One cannot be an Anglican and use the Roman Missal – it is one or the other, so says Bishop of London.

From: The Catholic Herald.

The Bishop of London has written a letter about the Eucharist, which makes interesting reading, and which can be read in full here. I am not an Anglican, and therefore it is not my place to comment on what Dr Chartres has to say to his flock, but there are some things that he says which reflect on us Catholics, which I feel I must comment on.

Dr Chartres writes:

In an age when Aristotle’s analysis of objects in the physical world as being composed of “essences and accidents” was widely accepted, transubstantiation was seen to have value as a picture of how the eucharistic elements were transformed. In the Windsor Agreed Statement which emerged from the first series of international discussions between Anglican and Roman Catholic theologians, transubstantiation appears only in a footnote as “affirming the fact of Christ’s presence and of the mysterious and radical change which takes place. In contemporary Roman Catholic theology it is not understood as explaining how the change takes place.”

While not wanting to dismiss the Windsor Agreed Statement as irrelevant, or criticizing the wording of that footnote, the truth of the matter is that the doctrine of transubstantiation is not a footnote in Catholic life, but central to Catholic belief, identity and practice. Nor does belief in transubstantiation depend on Aristotle, even if it borrows, or better steals, Aristotelian language. Long after Aristotle is forgotten, or is himself a footnote to theology, the doctrine of transubstantiation will be with us. Transubstantiation is not to be dismissed as an idea whose time has passed. It seems to me that if one were to ignore the clear doctrine of transubstantiation, one would pretty soon find oneself losing one’s belief in the true nature of the Mass as a sacrifice and the doctrine of the Real Presence.

The Bishop then goes on to talk about the “new rites” that the Catholic Church will be adopting this Advent. This is misleading. There are no new rites, there is merely a new translation of the Roman Rite. There has been no innovation, but rather a return to the original text, through greater fidelity to the Latin. But the Bishop says: “The new Roman rite varies considerably from its predecessor and thus from Common Worship as well.” The first part of this statement is simply factually incorrect; the second part leaves me wondering. What did the old translation have in common with Common Worship that the new translation does not? The Bishop refers to “a convergence of eucharistic doctrine and rites” between Anglicans and Catholics, but he gives no evidence for this optimistic view. Perhaps he means that Common Worship has been modeled on the old translation of the Roman Missal. But what he says about transubstantiation above indicates to me that there has been no substantial convergence, even if there may have been some accidental ones. (That Aristotelian language again!)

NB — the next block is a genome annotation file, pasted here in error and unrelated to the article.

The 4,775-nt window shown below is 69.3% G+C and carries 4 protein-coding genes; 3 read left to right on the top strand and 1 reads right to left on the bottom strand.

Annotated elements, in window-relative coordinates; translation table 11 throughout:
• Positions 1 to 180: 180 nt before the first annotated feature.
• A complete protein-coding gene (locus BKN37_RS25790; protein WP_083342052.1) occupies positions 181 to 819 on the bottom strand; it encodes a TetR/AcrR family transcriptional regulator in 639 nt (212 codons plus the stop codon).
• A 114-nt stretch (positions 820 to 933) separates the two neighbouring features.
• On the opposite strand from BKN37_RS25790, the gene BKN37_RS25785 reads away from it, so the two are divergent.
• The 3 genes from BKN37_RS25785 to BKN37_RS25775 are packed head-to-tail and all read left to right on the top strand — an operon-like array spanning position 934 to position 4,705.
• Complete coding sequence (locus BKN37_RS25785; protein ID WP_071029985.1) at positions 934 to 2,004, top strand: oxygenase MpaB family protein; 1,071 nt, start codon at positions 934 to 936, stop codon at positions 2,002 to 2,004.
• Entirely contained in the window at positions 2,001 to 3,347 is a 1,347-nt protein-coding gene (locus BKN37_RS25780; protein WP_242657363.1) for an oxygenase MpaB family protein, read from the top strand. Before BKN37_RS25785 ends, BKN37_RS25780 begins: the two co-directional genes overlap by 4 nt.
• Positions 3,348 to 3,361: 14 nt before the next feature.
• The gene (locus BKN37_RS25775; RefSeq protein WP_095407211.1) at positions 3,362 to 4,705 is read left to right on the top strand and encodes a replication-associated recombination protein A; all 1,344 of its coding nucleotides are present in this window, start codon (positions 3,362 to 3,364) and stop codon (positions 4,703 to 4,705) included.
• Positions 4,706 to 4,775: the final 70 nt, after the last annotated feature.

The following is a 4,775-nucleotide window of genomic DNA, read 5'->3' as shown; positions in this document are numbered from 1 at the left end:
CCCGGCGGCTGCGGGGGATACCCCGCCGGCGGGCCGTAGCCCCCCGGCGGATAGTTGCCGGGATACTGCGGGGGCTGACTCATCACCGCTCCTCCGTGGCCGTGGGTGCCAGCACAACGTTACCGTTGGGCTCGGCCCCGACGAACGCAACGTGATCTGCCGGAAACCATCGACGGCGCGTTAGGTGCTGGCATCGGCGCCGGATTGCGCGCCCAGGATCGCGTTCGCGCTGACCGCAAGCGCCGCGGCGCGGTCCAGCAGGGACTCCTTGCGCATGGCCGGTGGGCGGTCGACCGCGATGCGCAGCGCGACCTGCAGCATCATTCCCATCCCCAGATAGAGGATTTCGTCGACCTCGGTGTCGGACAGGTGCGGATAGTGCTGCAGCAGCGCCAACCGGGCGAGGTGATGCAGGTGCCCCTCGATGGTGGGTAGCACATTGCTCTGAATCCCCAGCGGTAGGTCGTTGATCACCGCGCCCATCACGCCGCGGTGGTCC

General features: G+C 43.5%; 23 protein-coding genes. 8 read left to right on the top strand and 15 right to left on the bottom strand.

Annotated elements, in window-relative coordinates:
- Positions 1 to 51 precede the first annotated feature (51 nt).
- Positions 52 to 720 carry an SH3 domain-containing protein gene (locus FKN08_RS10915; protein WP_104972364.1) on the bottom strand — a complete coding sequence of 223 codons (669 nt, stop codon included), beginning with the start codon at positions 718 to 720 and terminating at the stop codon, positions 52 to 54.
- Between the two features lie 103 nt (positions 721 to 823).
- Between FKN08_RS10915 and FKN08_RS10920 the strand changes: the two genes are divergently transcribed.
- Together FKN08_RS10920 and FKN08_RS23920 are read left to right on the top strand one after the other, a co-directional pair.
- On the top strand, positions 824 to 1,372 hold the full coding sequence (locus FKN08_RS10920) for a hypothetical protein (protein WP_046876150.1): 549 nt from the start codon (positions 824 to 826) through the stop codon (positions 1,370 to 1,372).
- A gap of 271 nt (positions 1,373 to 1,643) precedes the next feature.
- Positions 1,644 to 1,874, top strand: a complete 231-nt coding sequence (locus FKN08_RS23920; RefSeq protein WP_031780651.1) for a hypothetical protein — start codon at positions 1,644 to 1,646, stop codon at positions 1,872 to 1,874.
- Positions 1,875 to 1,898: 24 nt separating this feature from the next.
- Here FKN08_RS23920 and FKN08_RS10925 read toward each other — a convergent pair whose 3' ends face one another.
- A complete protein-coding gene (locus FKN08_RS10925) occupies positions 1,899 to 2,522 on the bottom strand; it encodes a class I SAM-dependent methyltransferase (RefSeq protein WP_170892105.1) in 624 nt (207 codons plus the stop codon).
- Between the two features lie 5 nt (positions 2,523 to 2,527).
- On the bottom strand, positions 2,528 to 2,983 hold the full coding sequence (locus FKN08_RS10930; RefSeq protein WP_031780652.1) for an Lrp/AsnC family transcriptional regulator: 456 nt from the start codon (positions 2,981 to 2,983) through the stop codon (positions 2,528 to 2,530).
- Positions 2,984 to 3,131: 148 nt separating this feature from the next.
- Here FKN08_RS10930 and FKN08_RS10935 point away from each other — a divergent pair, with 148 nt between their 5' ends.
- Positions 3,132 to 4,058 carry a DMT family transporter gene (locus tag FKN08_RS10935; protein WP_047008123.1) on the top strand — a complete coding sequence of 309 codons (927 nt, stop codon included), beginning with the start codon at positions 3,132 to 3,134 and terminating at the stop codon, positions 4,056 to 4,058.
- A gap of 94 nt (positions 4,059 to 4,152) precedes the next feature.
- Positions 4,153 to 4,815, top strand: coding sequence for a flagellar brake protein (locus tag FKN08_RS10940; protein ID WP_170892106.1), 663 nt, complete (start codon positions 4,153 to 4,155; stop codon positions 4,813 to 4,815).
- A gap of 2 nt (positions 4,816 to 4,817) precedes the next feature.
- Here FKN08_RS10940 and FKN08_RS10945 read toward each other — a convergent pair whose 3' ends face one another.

Then the Bishop delivers his bombshell, if it may be termed such:

Priests and parishes which do adopt the new rites – with their marked divergences from the ELLC [English Language Liturgical Consultation] texts and in the altered circumstances created by the Pope’s invitation to Anglicans to join the Ordinariate – are making a clear statement of their disassociation not only from the Church of England but from the Roman Communion as well. This is a pastoral unkindness to the laity and a serious canonical matter. The clergy involved have sworn oaths of canonical obedience as well as making their Declaration of Assent. I urge them not to create further disunity by adopting the new rites.

Of course, His Lordship is completely right about this. The use of the Roman Missal, in whatever translation, by someone, anyone, who is not authorised by a bishop in communion with Rome, is absolutely wrong. Dr Chartres even goes so far as to mention canon law, which is, I believe, but rarely invoked in the Anglican Communion, which shows how seriously he takes this matter.

The Bishop seems to be putting clear blue water between us Catholics and his own flock, perhaps more clearly than he intends. It is clearly wrong for Anglican clergy to use the Roman Missal, from both an Anglican point of view and from our point of view. But I would add this: the Roman Missal, especially in the new translation, reflects a very clear belief in the doctrine of transubstantiation which Anglicans do not hold. Therefore they should not use the Missal. Or if they do hold to the doctrine of transubstantiation, they should come into the Ordinariate.

“Three priests in the Diocese have taken this step. They have followed their consciences,” remarks the Bishop speaking of the Ordinariate. Is there a third way? It would seem not. Dr Chartres, while mentioning canon law and its obligations, nevertheless makes no threats: “There will be no persecution and no creation of ritual martyrs,” he says. But the appeal to conscience and indeed logic is clear in this powerfully argued letter. You cannot be an Anglican and use the Roman Missal. It is one or the other. On that all should agree.